We examined the colocalizations of STAT3 with TET1 and TET3 and the binding capacities of TET1 and TET3 to the Stat3 promoter in spinal neurons. We first examined the expression of STAT3 in spinal neurons via immunofluorescence double staining and single-cell PCR. Double-staining results showed that there was ~28.0% overlap between NeuN and STAT3 staining in the control group and 64.7% overlap between NeuN and STAT3 in the CFA group (fig. 6D). These findings were supported by the results of single-cell PCR showing that three of six spinal neurons expressed Stat3, that these three cells coexpressed TET1, and that two of them coexpressed TET3 (fig. 6E). ChIP-PCR using TET1 and TET3 antibodies showed a 2-fold increases in the amounts of Stat3 that were pulled down in CFA versus control groups; however, no differences were observed in the input or negative control sample (see fig. S3A, Supplemental Digital Content 2, http://links.lww.com/ALN/B420). Together, these results suggest STAT3 is coexpressed with TET1 or TET3 in spinal neurons and the promoter of Stat3 is bound by TET1 and/or TET3 in spinal cells.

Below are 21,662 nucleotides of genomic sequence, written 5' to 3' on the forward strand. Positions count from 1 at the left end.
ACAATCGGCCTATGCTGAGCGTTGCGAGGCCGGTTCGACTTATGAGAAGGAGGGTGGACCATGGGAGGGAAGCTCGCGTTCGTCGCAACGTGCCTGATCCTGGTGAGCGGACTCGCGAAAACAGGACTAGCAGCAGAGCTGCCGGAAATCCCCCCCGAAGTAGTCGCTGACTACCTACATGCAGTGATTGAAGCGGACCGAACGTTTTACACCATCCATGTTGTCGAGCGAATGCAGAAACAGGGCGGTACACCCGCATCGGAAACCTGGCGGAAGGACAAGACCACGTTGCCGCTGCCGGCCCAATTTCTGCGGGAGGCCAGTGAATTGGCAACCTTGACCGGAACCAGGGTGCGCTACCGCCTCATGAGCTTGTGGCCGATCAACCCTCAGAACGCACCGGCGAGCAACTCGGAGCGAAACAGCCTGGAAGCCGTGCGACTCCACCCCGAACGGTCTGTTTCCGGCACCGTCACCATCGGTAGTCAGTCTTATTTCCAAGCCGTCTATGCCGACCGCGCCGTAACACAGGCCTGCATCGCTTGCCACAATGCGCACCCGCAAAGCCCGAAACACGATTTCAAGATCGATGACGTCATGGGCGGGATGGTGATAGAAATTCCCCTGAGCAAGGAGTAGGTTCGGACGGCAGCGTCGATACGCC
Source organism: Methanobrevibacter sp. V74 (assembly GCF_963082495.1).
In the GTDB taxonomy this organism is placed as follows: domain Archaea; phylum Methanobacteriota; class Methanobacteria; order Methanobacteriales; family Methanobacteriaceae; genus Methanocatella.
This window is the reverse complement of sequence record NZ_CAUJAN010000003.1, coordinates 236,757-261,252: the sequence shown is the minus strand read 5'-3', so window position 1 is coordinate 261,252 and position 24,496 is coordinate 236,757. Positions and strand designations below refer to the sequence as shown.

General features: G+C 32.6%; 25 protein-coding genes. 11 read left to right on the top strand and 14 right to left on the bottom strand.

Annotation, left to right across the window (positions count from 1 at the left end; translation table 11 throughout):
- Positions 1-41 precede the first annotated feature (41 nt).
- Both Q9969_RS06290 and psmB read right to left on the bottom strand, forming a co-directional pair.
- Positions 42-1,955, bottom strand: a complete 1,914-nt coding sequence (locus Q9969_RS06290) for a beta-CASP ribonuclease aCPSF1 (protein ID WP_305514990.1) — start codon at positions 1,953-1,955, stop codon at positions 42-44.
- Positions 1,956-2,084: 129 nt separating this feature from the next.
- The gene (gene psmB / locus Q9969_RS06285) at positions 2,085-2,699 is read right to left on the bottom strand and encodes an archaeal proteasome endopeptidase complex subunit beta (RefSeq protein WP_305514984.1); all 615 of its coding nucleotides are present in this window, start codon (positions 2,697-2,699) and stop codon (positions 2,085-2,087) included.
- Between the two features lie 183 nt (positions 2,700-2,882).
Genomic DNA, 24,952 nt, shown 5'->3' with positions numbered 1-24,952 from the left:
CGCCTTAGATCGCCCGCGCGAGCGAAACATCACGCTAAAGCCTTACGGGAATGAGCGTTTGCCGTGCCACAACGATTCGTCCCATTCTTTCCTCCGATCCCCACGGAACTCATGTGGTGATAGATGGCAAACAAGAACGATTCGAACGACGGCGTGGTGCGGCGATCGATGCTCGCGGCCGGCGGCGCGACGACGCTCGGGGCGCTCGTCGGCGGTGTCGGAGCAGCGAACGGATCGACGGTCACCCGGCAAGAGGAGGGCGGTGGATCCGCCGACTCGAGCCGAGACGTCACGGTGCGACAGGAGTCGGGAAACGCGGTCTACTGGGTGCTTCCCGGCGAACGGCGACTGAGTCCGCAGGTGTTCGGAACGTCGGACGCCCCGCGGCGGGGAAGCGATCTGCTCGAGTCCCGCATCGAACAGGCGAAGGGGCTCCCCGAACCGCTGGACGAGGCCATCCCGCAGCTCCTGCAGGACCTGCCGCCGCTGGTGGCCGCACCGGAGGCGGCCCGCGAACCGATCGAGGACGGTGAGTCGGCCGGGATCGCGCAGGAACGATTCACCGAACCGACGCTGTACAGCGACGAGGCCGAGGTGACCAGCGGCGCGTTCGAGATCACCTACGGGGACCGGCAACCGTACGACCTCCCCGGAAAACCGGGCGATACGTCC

To determine whether 5hmC in the Stat3 promoter is catalyzed by TET, we used in vitro and in vivo strategies (fig. 7, A and G). First, we evaluated whether hydroxymethylation of the Stat3 promoter increases gene transcription in vitro. We cloned two segments of the Stat3 promoter, including a 1,511-bp segment containing the TSS (–1365 to +146 bp) and a 1,361-bp segment without the TSS (–1365 to –5 bp), into a pGL6 luciferase reporter (pGL6-S3-TSS and pGL6-S3, respectively) and examined their abilities to drive luciferase expression in HEK 293T cells. We found that both segments produced greater luciferase activities than the empty vector; however, pGL6-S3-TSS generated stronger activity than pGL6-S3 (pGL6-S3-TSS: 248.1 ± 47.7 vs. 100 ± 19.5; P = 0.00068; fig. 7A), indicating the cloned pGL6-S3-TSS region contains the efficient regulatory element and controls Stat3 expression. Moreover, the methylation of pGL6-S3-TSS in vitro by the CpG methyltransferase before introducing it into cells abolished the enhancement in luciferase activity (105 ± 20.5 vs. 248.1 ± 47.7; P = 0.0032; fig. 7A). This effect of methylation was reversed by hydroxymethylation, which was generated in vitro from the methylated pGL6-S3-TSS via TET protein catalysis (186.2 ± 36.6 vs. 105 ± 20.5; P = 0.006; fig. 7A). These results suggest a direct positive role of hydroxymethylation of the pGL6-S3-TSS promoter in transcriptional efficiency. Second, we quantitatively analyzed in vivo the changes of 5hmC and 5mC in the Stat3 promoter after Tet1 and Tet3 knockdown in CFA-treated mice and after overexpression in naïve mice. We found that lentivirus-mediated knockdown of TET1 and TET3 reversed the increase of 5hmC (75 ± 16.1 vs. 156 ± 28.9; P = 0.0043; and 91 ± 19.1 vs. 156 ± 28.9; P = 0.0066, respectively; fig. 7B) and the decrease of 5mC in spinal cords of CFA-treated mice (fig. 7C), which was accompanied by an inhibition of STAT3 expression at the mRNA (data not shown) and protein (93 ± 19.6 vs. 137 ± 27.5; P = 0.035; and 72 ± 15.2 vs. 137 ± 27.5; P = 0.0028, respectively; fig. 7F) levels. Lentivirus-mediated overexpression of spinal TET1 and TET3 significantly increased 5hmC levels (148 ± 28.7 vs. 100 ± 18.8; P = 0.0085; and 132 ± 25.5 vs. 100 ± 18.8; P = 0.046, respectively; fig. 7D) but reduced the 5mC content (fig. 7E) and increased the expression of STAT3 at the mRNA (data not shown) and protein (93 ± 19.6 vs. 137 ± 27.5; P = 0.040; and 72 ± 15.2 vs. 137 ± 27.5; P = 0.038, respectively; fig. 7G) levels in naïve mice. Collectively, these results suggest that TET1 and TET3 regulate spinal Stat3 expression by converting 5mC to 5hmC in its promoter during nociceptive sensitization. To further determine whether the increased expression of STAT3 contributed to the regulation of nociceptive sensitization, we tested pain behaviors after knockdown of STAT3 via intrathecal injections of siRNA in CFA-treated mice. We found that Stat3-siRNA not only knocked down the mRNA and protein expressions of STAT3 in naïve mice but also reversed the increase in STAT3 protein in CFA-treated mice, demonstrating the efficiency of Stat3-siRNA knockdown (see fig. S3B, Supplemental Digital Content 2, http://links.lww.com/ALN/B420). Climbing tests showed that the knockdown of Stat3 with siRNA did not affect motor function (data not shown). Compared with in the scramble group, however, Stat3-siRNA significantly alleviated pain induced by CFA (all P < 0.042; fig. 7H), suggesting that spinal STAT3 plays an important role in nociceptive sensitization.